The International Criminal Tribunal for Rwanda (ICTR) on Monday sentenced former Interahamwe militia leader Georges Rutaganda to life imprisonment on one count of genocide and two counts of crimes against humanity. Judges Laity Kama, Lennart Aspegren and Navanethem Pillay unanimously found that Rutaganda "incurred individual criminal responsibility, in particular for having ordered, incited and carried out murders and for causing serious bodily or mental harm to members of the Tutsi ethnic group" during the 1994 Rwandan genocide, an ICTR press release stated.
BURUNDI: UN bids for "safe quarter" for relief work
An initiative is underway to bring together the leaders of the major armed rebel groups in one place, sometime in the next two to three months, to discuss humanitarian activities, the UN Humanitarian Coordinator for Burundi, Kathleen Cravero-Kristofferson said. The purpose was "to talk about a safe quarter for humanitarian work and to ensure that all parties to the Burundian conflict understood the non-partisan nature of humanitarian assistance," she told a press conference in New York at the weekend. However, "an active effort was underway to allow the resumption of suspended activities" and there were plans to send an inter-agency mission to Burundi, probably in January.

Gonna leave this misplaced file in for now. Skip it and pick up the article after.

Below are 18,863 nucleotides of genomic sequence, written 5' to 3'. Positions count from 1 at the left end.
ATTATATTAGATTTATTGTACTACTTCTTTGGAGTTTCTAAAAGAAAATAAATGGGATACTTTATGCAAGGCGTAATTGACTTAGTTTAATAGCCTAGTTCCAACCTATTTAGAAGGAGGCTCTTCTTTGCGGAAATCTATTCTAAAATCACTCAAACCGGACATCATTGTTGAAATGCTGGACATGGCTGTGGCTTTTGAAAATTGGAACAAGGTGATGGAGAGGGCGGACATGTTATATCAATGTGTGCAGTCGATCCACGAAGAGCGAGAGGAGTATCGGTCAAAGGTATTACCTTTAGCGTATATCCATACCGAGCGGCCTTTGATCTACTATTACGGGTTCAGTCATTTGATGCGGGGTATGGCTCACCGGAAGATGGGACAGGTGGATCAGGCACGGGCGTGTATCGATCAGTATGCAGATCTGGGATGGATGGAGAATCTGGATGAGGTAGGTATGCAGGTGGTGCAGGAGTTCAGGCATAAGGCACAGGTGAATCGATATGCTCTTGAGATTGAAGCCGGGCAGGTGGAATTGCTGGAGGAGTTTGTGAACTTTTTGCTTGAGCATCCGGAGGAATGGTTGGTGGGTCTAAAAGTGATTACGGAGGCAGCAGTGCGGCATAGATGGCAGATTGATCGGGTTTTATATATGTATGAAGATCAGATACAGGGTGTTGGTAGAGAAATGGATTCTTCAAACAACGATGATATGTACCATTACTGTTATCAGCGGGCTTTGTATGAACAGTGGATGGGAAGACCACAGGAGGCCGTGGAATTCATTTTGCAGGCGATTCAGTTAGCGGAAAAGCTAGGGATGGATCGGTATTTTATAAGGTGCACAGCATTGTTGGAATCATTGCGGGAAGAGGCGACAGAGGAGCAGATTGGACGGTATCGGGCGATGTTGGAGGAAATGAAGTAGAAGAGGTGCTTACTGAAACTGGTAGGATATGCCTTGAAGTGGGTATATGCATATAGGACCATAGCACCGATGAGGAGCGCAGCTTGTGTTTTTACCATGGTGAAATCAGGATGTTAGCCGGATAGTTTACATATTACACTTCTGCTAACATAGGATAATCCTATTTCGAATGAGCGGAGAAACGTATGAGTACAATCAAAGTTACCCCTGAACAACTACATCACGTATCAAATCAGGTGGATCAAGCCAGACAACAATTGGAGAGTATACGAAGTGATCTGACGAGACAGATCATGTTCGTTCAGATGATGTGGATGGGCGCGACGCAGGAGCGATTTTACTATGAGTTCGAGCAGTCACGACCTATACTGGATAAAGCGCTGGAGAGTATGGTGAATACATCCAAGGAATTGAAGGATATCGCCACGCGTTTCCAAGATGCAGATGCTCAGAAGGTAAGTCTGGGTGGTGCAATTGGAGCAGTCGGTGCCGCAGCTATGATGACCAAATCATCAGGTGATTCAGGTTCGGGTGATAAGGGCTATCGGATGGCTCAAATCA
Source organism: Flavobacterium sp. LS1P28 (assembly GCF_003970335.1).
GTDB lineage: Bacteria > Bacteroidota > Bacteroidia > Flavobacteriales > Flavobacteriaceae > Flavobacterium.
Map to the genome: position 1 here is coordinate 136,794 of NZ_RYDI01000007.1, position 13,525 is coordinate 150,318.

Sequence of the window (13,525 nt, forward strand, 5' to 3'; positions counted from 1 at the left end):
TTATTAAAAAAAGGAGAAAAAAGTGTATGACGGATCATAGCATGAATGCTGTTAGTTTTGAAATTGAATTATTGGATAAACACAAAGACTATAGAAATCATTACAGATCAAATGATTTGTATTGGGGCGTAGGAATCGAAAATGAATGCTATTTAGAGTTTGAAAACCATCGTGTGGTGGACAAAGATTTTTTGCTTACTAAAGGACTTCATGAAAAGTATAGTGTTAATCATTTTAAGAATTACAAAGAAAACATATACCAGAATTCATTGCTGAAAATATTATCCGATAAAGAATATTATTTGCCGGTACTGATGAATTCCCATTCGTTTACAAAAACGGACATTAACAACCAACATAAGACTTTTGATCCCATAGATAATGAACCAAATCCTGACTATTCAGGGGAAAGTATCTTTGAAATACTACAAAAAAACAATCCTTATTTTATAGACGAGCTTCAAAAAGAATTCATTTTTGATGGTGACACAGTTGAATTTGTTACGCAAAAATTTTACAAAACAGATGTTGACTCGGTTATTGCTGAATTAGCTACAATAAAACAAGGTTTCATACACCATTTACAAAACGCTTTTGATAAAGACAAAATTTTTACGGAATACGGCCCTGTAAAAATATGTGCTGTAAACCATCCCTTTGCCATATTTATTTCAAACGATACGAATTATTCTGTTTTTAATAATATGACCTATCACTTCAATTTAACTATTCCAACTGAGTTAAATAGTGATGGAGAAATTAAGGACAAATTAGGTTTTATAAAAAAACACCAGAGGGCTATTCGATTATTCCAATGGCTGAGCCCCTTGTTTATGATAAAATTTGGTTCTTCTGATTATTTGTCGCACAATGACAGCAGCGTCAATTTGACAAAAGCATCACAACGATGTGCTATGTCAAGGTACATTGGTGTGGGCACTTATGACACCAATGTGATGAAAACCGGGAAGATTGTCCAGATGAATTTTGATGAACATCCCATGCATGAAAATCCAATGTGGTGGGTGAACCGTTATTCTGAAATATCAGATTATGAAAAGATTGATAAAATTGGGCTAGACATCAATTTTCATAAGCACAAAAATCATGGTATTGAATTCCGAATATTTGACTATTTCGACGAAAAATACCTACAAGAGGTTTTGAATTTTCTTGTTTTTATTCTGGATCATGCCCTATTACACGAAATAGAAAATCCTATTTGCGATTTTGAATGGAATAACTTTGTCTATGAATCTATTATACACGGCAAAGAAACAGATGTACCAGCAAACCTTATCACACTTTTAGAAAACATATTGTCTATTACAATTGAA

BURUNDI: Arusha peace negotiations resume
The Burundi peace talks resumed in Arusha, Tanzania, on Monday, with three of four committees continuing deliberations on their particular areas of concern, the Nyerere Foundation spokesman Hashim Mbita confirmed to IRIN on Wednesday. He said the committees looking at the causes of the crisis, democratisation and governance issues, and peace and security were in progress. "Committee four, on social and economic reconstruction, is not meeting this time because it has to wait for the outcome and findings of the other three committees," he added. Mbita said the delegates were "serious" in their deliberations and had received the new talks facilitator Nelson Mandela "gladly".
TANZANIA: Burundi refugee numbers prompt top-level UNHCR visit